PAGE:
As of last month, 8.8 million people had private health insurance policies obtained via the exchanges in the 37 states using the federal HealthCare.gov system, not counting millions more who used state-based marketplaces. Since sign-ups began in October 2013, the share of customers on federal exchanges receiving tax credits for their coverage has been above 85 percent. The average value of those subsidies is $268 a month, and brings down the average price to $105 for subsidized enrollees, data from the Department of Health and Human Services show.

If the Supreme Court sides with the plaintiffs when justices issue their ruling, expected in June, a majority of the public wants the subsidies restored, one way or another, according to a survey by the Henry J. Kaiser Family Foundation. The poll revealed that 64 percent of Americans believe Congress should enact a fix, and 59 percent think their own states should set up health insurance exchanges.

But a fix very well may never come. Congress could have made the Supreme Court hearing unnecessary by passing a simple amendment clarifying the intent of the Affordable Care Act, but has refused to consider one. And the Obama administration maintains there’s nothing it can do on its own to mitigate the disappearance of subsidies.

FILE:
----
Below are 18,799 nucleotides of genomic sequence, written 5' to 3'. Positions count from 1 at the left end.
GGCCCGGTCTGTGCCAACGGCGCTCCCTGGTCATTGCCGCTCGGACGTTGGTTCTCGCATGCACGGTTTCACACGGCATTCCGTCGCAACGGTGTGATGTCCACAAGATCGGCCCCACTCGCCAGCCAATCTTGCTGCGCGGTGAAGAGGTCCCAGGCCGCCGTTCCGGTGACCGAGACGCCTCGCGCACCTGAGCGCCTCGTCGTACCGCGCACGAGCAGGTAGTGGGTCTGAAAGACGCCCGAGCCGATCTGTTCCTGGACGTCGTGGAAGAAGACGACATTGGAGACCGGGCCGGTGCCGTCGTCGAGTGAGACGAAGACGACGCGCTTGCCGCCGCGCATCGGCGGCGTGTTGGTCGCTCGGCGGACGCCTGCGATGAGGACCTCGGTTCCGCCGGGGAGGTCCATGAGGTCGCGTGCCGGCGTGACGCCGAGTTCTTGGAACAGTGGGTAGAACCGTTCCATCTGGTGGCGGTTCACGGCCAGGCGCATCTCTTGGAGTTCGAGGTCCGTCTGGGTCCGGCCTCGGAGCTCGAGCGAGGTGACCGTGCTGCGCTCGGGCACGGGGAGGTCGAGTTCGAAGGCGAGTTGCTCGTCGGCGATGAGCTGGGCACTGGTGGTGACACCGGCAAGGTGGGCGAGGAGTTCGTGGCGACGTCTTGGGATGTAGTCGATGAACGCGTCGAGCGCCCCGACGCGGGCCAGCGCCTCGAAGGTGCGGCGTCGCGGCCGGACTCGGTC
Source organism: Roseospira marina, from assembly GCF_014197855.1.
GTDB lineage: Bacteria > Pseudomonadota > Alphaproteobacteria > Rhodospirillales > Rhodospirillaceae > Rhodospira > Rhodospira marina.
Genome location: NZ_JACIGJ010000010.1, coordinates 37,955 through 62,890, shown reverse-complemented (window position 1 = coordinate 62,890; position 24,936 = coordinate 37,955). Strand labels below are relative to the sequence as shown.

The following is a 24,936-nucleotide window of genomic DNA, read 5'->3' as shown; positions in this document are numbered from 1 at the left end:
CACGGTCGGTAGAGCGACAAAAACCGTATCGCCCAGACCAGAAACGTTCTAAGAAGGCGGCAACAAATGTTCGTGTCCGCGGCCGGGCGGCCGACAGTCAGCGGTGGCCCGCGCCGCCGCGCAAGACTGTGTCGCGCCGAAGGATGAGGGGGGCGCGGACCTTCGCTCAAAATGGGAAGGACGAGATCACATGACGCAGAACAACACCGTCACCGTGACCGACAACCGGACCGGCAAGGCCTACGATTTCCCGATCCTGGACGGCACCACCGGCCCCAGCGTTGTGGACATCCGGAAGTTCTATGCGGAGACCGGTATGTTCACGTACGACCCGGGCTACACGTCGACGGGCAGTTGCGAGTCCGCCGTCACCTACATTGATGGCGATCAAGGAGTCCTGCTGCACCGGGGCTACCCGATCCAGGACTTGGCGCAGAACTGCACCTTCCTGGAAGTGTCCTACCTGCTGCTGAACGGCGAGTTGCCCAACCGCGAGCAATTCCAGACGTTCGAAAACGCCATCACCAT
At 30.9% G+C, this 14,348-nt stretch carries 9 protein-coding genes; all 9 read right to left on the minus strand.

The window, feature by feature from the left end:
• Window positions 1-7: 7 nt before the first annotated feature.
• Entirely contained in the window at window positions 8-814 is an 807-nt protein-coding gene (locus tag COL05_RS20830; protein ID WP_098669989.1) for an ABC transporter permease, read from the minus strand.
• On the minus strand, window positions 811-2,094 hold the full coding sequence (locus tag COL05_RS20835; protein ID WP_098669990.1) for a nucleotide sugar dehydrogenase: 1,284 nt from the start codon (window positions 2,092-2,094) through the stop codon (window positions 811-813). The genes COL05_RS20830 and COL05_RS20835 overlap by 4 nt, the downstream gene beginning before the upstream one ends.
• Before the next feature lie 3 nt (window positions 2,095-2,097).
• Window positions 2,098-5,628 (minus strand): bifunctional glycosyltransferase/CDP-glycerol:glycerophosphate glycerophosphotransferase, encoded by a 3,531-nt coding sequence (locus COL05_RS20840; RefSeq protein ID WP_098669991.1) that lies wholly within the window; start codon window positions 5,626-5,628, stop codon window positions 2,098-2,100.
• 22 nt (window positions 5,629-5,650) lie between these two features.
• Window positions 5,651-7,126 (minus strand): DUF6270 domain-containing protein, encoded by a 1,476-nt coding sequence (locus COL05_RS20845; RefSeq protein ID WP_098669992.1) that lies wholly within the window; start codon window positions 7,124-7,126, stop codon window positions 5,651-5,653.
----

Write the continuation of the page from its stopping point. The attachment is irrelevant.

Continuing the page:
States could evade the consequences of a high court ruling against the subsidies by establishing health insurance exchanges, but Republicans control at least one branch of government in nearly all of the states that would be affected by this case, and none has taken steps to begin the contentious, time-consuming and costly effort to do so.

In Congress, a viable path for a legislative solution is difficult to envision. Recently, Republicans expressed openness to providing unspecified temporary assistance to those who lose their tax credits. Even that vague promise is couched in a plan to scrap Obamacare and reduce or undo health insurance subsidies down the line, which would jeopardize coverage for more people.

But in the five years since the Affordable Care Act became law, the GOP has failed to agree on any “replacement plan,” and it's highly uncertain leadership would even have the votes to protect the subsidies until Republicans find that consensus, if they ever can. Pressure could build once millions of their constituents find themselves in the lurch, but it will be countered by conservatives satisfied with nothing less than full repeal of Obamacare. And this internal argument would take place while Republicans are in the midst of a hotly contested presidential primary.